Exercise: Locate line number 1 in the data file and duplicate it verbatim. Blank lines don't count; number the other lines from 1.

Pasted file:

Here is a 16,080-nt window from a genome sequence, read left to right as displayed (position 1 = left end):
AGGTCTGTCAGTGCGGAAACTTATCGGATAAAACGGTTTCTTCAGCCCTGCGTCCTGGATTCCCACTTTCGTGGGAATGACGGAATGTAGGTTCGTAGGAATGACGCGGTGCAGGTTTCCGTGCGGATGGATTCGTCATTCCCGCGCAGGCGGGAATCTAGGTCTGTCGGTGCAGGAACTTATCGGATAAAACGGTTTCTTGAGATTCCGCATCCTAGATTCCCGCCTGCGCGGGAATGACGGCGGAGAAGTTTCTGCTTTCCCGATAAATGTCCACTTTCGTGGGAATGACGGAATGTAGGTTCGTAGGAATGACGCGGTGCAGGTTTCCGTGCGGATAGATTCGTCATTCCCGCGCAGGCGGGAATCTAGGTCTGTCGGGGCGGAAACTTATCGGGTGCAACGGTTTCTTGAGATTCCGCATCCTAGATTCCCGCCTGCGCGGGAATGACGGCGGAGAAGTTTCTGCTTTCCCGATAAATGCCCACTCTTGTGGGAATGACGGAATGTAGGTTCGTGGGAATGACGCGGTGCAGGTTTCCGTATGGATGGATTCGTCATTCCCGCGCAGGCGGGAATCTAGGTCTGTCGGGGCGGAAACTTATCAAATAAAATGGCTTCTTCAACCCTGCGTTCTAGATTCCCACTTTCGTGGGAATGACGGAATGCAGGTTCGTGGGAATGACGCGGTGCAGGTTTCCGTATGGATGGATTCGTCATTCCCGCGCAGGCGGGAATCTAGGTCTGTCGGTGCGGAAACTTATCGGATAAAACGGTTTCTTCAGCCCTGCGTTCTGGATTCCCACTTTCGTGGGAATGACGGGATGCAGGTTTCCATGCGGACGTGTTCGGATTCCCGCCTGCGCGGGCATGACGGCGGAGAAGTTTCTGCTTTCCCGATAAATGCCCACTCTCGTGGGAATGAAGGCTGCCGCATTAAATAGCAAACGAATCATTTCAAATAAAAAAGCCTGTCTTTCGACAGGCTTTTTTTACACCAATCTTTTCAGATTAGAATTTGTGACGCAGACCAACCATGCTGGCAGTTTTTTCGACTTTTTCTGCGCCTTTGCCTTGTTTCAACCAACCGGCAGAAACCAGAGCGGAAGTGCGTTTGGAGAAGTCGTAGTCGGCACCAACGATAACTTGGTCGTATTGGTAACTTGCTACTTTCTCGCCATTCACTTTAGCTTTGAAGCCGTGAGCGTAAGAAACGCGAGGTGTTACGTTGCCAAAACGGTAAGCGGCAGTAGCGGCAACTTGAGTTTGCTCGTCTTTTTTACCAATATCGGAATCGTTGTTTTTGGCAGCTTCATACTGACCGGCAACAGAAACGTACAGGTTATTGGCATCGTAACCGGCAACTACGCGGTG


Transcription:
Here is a 16,080-nt window from a genome sequence, read left to right as displayed (position 1 = left end):